The field of study is considerably widened in the issue on South Africa. The questions addressed differ from the familiar postcolonial framework: there is the issue of language (Afrikaans vs English); of the readership being addressed (the "crossborder" reader, meaning an international readership that is perceived as setting the terms of discourse and the ideal to be disseminated); and of the neglect of transformations in themes and styles of writing in Afrikaans for ideological, linguistic and economic reasons. This accusation was often levelled at Indians writing in English.

In place of an editorial, Kenneth Parker's "In the 'New South Africa' w(h)ither literature?" is a powerful critique of some overzealous aspects of cultural dictates in the postapartheid nation, the "hitherto (and continuing) domination of patriarchal discourses located especially in the primacy of English as the chosen language". Parker accuses writers ranging from Nadine Gordimer and J. M. Coetzee to Christopher Hope and Alex la Guma of participating in only one part of the essential project: they modernise the "existing dominant tradition by freeing it of its racist incubus by way of the search after the grail of The Great South African Novel"I but none of them seeks to dislodge the "claim on the part of the centre to superior knowledge not only of itself, but also of its Others".

Njabulo Ndebele is a powerful figure in the tradition of black consciousness, a movement against such official culture, against the dominant liberal-humanist consensus. These writers disregard the "crossborder" reader, spurn the notion of a nonracial nation and are grounded in historic memory, oral forms of narrative, and a rural past that interacts at all times with contemporary urban life as it does with writers such as Chinua Achebe and Ben Okri.

One is reminded here of a comment made by the Indian (Kannada) novelist U. R. Anantha Murthy to Malcolm Bradbury more than four decades ago after they had both watched Ingmar Bergman's The Seventh Seal. Murthy revealed that his life in India encompassed both the Middle Ages and modernity, the village and the city and went on to write Samskara, a landmark in modern Indian literature. This double vision is the most enriching dimension of the literature discussed in Wasafiri, the double vision of exile as well as the complex perspectives of the writer within the nation. Wally Mongane Serote, straddles the black consciousness and liberal-humanist divide, the experience of exile and of an official position in African National Congress politics within the nation, having a poetic voice of compassion and faith that articulates the struggle in South Africa with echoes of human conflicts elsewhere in the world.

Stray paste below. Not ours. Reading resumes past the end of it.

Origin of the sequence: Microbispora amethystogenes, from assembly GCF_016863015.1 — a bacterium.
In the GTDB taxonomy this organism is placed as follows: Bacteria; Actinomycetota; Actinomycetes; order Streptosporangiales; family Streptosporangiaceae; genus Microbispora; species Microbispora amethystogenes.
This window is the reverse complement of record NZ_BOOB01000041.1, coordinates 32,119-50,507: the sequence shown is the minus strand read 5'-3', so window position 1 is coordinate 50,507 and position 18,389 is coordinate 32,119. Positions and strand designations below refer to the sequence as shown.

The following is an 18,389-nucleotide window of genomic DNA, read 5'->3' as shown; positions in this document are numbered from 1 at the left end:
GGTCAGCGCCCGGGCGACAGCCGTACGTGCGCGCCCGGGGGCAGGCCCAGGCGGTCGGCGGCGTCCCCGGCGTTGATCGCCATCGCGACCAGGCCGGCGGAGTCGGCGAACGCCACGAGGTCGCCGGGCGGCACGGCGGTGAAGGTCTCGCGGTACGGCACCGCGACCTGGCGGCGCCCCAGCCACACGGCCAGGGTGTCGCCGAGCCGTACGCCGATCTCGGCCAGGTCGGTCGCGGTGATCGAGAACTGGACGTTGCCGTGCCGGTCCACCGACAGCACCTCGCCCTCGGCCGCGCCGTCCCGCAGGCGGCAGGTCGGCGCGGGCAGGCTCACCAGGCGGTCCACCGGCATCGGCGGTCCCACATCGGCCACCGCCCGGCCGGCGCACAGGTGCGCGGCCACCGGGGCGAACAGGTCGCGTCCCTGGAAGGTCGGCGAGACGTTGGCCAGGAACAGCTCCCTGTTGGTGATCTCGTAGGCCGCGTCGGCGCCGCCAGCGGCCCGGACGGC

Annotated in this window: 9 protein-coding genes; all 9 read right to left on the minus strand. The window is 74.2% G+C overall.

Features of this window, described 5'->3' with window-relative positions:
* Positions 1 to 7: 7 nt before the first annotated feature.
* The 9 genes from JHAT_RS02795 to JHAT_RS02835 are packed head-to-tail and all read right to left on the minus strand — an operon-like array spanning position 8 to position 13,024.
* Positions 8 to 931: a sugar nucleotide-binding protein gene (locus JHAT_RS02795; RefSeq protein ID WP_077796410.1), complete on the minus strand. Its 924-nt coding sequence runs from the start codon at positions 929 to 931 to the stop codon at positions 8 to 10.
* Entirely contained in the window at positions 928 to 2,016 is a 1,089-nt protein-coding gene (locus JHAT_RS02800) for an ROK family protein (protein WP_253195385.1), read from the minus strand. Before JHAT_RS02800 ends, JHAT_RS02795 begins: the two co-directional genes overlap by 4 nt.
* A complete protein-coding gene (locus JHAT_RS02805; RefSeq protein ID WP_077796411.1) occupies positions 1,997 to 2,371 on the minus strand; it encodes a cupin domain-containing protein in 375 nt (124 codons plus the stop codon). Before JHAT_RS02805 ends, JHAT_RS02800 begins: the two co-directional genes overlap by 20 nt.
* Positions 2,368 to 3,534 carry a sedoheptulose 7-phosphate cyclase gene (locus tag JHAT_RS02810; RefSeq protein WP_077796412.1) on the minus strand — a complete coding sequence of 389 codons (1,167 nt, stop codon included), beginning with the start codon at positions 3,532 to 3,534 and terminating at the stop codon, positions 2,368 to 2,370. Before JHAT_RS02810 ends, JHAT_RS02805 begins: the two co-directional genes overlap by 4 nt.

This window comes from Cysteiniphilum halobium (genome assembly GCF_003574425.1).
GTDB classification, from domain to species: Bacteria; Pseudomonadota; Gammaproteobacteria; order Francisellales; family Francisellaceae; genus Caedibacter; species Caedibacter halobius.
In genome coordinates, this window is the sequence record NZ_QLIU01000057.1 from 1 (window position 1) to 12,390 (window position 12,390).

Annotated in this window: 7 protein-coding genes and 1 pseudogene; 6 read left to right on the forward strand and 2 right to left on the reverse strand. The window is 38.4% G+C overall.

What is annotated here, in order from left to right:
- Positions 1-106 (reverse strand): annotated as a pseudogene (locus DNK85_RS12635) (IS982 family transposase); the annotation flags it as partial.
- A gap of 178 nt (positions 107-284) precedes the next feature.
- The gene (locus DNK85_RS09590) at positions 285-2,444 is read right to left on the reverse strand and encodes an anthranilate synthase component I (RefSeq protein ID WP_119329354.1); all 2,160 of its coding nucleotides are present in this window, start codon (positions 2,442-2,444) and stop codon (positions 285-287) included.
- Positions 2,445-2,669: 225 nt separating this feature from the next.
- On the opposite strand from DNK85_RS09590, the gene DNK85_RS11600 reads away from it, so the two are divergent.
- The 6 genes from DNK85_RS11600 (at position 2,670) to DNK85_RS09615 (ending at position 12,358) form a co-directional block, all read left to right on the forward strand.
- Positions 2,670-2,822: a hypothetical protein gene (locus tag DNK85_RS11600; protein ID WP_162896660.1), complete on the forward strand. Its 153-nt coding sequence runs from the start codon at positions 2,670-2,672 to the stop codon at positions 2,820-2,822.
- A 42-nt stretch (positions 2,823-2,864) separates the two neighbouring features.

The prevalent trend in postmodernism, and the interest in high-profile writers, such as V. S. Naipaul, Michael Ondaatje, Nadine Gordimer and Ben Okri, has led to an upsurge within English departments of discourse on "difference" and "otherness", the tendency being to label, categorise and contain. As the editor of Wasafiri said in a recent interview, "another kind of imperialism has come about, with academics having jumped on the post-colonial bandwagon for dubious reasons". For Wasafiri the quest is for an identity or alternative that seeks to restore the self that was dislocated by the colonial experience.

Maria Couto, author of Graham Greene: On the Frontier, writes regularly on postcolonial literatures.

Wasafiri

Editor - Susheila Nasta
ISBN - ISSN 0269 0055
Publisher - Queen Mary and Westfield College, London
Price - £16.00 (inst.), £12.00 (indiv.)
Pages - Two issues a year